Outside the box

Some students have chosen to finish high school at El Camino



Unconventional academic pathways are available to students throughout their high school experiences, and quarantine has allowed for these “roads less travelled” to become more popular for students who don’t want to conform with the typical graduation track. For example, some previously-enrolled upperclassmen chose to “opt out” of high school during quarantine and are currently enrolled in El Camino College. Junior Sean Stassi plans to take his qualifying exam this year to engage in the same route.

Stassi will take the California High School Proficiency Exam (CHSPE) in October, which would grant him a Certificate of Proficiency with the equivalency of a diploma. However, in order to transfer into a four-year university, many recipients of the CHSPE are required to finish their A through G requirements at a local community college. 

“I don’t really like the feeling of being in high school, and I feel like going to El Camino would be a more productive environment for me to learn and be motivated to learn,” Stassi said.

Stassi intends to transfer to a UC school to major in business and engineering once he finishes his requirements. According to Stassi, the “lowered cost of education and the freedom you have in picking your schedule” is one of the most appealing factors in taking the test.

Remy Oleschwang, who would be a high school senior, took the CHSPE during quarantine and currently attends El Camino community college to fill his A through G requirements, after which he will transfer to Arizona State University (ASU).

“I had a handful of D’s and F’s [in high school], and I realized that it wasn’t the best learning environment for me. It’s a great system, and it works well for a lot of people but it just wasn’t the right fit for me personally,” Oleschwang said.

Oleschwang currently takes three psychology courses, which is a part of his plan to pursue the psychology program at ASU to help others with their own mental struggles.

“Part of the reason why I transferred out of Redondo is because I had problems with mental illness, and I didn’t receive a lot of support, so it made me fall really behind. In the future I want to help people acknowledge the mental illness so that they can get treatment before it spirals into a more severe issue,” Oleschwang said.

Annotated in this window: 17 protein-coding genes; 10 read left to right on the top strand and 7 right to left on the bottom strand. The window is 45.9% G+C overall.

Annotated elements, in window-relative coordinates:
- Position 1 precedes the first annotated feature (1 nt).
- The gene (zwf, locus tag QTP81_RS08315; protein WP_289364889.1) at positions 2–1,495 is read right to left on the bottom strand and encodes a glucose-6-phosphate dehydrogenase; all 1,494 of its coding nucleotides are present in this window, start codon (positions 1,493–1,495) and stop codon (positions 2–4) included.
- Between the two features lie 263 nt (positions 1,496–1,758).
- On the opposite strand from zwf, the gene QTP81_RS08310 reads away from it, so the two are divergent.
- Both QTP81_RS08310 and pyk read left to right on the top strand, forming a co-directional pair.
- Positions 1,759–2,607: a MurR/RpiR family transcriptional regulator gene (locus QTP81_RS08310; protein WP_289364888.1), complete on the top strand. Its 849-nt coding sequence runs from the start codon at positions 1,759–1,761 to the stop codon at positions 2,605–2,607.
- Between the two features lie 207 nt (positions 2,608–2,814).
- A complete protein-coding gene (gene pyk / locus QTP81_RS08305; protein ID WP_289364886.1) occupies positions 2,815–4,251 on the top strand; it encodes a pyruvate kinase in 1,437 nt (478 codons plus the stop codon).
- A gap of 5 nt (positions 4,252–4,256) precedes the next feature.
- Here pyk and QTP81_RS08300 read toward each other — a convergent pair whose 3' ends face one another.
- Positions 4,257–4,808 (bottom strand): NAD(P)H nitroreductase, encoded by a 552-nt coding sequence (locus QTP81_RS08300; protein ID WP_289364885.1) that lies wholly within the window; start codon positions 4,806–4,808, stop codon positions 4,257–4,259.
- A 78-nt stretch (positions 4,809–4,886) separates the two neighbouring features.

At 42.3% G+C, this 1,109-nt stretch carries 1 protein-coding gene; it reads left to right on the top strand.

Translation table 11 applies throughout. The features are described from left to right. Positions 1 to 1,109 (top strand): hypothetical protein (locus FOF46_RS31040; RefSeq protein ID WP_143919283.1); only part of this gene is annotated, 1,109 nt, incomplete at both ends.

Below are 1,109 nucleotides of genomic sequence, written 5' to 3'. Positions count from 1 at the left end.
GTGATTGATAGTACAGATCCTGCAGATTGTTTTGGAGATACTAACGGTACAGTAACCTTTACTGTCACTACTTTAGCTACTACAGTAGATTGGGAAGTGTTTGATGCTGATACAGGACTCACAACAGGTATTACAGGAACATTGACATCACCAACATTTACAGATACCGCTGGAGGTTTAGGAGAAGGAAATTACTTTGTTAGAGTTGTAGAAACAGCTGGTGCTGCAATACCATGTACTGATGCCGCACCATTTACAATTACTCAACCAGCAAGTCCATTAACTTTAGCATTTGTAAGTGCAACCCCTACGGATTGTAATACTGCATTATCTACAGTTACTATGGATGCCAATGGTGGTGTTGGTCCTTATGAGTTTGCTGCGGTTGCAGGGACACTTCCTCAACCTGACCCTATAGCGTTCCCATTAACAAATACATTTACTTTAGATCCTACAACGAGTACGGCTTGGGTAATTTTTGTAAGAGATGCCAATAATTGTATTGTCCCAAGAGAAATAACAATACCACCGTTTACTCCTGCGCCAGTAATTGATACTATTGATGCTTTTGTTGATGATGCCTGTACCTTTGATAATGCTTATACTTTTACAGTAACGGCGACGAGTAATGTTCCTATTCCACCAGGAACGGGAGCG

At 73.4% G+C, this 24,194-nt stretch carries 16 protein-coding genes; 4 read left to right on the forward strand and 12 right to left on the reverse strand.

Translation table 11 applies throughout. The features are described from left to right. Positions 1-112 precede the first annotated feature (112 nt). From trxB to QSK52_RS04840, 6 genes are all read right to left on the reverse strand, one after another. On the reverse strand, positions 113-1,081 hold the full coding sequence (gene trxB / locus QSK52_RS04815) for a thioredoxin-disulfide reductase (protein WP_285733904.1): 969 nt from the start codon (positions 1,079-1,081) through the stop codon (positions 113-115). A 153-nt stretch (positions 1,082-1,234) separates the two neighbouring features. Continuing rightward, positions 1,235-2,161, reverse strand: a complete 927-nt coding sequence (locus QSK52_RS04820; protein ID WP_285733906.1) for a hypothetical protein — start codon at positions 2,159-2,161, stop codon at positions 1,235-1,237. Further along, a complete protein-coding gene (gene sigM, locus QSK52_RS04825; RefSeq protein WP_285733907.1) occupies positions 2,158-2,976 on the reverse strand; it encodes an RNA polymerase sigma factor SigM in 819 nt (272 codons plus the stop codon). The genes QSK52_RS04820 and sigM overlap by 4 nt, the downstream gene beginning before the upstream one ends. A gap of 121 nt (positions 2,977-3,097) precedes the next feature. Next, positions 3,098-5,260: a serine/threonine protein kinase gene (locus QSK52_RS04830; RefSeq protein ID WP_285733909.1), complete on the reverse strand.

The CHSPE test is only offered on select dates in certain locations, which caused Stassi to make his plans months in advance. Although he will “miss his friends and social circle,” Stassi is “unbothered” by the fact that his senior year will be less than conventional.

“Some people might say you miss out on the ‘high school experience’ but that’s not something that I’m too concerned with. I don’t like feeling like a little kid, and I don’t participate in that much school stuff anyway, so it’s not a big deal for me to miss out on that,” Stassi said.

However, a factor that Stassi will miss is the daily social interaction of high school. El Camino is still predominantly online, and most classes don’t hold Zoom meetings. Only one of Oleschwang’s classes uses Zoom, and all of his other classes are completely asynchronous.

“I miss coming into a classroom and seeing a bunch of people who are my age because right now for El Camino I’m only online. It’s a little bit of a disconnect,” Oleschwang said.

Both Oleschwang and Stassi’s parents weren’t sure of the transition at first, but grew to approve of their decisions. Oleschwang’s dad even drove him to Sacramento to take the CHSPE when it was the only location offering it during quarantine. 

“First, they were a little bit skeptical and anxious that I was going to fall through the cracks and that it wasn’t gonna work for me. After I kept asking and pursuing it, they came and talked to my counselor about it, and were eventually pretty supportive,” Oleschwang said.

Stassi’s parents expressed their support of “whatever decision [he] decides to make, as long as it makes [him] happy.” 

“I’m pretty nervous. It’s a big step to leave high school, especially to leave so early but I’m really excited to meet people and to be at a new campus. I’m really excited for my educational future there,” Stassi said.